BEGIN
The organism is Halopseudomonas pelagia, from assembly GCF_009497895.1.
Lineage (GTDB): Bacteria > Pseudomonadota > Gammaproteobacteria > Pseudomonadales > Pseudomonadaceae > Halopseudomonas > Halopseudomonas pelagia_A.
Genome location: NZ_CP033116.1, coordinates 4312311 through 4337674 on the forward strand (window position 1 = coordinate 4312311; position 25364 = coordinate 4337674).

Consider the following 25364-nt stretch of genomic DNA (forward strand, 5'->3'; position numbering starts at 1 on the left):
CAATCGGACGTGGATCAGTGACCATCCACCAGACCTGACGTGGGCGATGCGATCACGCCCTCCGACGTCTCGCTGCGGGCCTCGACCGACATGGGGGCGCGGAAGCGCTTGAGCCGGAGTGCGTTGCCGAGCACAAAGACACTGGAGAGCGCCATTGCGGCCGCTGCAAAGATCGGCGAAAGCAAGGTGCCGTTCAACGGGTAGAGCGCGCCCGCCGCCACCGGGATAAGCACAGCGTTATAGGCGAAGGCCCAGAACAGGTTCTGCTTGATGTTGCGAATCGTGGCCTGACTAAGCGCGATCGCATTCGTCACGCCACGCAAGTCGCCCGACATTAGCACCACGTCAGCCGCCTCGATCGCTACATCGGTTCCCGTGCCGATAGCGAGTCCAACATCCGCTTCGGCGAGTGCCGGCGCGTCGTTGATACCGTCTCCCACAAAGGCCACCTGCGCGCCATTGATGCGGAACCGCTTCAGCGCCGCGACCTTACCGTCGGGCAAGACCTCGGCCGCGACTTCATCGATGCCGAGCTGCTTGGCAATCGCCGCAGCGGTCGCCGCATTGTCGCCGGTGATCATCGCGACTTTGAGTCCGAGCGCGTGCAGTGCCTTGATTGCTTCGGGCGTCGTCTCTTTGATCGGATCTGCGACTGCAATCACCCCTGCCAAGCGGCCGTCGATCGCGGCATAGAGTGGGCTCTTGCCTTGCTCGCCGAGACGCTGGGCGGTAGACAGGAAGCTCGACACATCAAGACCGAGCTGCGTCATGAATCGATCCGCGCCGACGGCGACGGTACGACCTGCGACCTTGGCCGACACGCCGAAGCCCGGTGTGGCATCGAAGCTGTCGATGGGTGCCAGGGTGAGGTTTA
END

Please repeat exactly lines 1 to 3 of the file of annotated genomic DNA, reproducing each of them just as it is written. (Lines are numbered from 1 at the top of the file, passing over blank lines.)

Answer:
The organism is Halopseudomonas pelagia, from assembly GCF_009497895.1.
Lineage (GTDB): Bacteria > Pseudomonadota > Gammaproteobacteria > Pseudomonadales > Pseudomonadaceae > Halopseudomonas > Halopseudomonas pelagia_A.
Genome location: NZ_CP033116.1, coordinates 4312311 through 4337674 on the forward strand (window position 1 = coordinate 4312311; position 25364 = coordinate 4337674).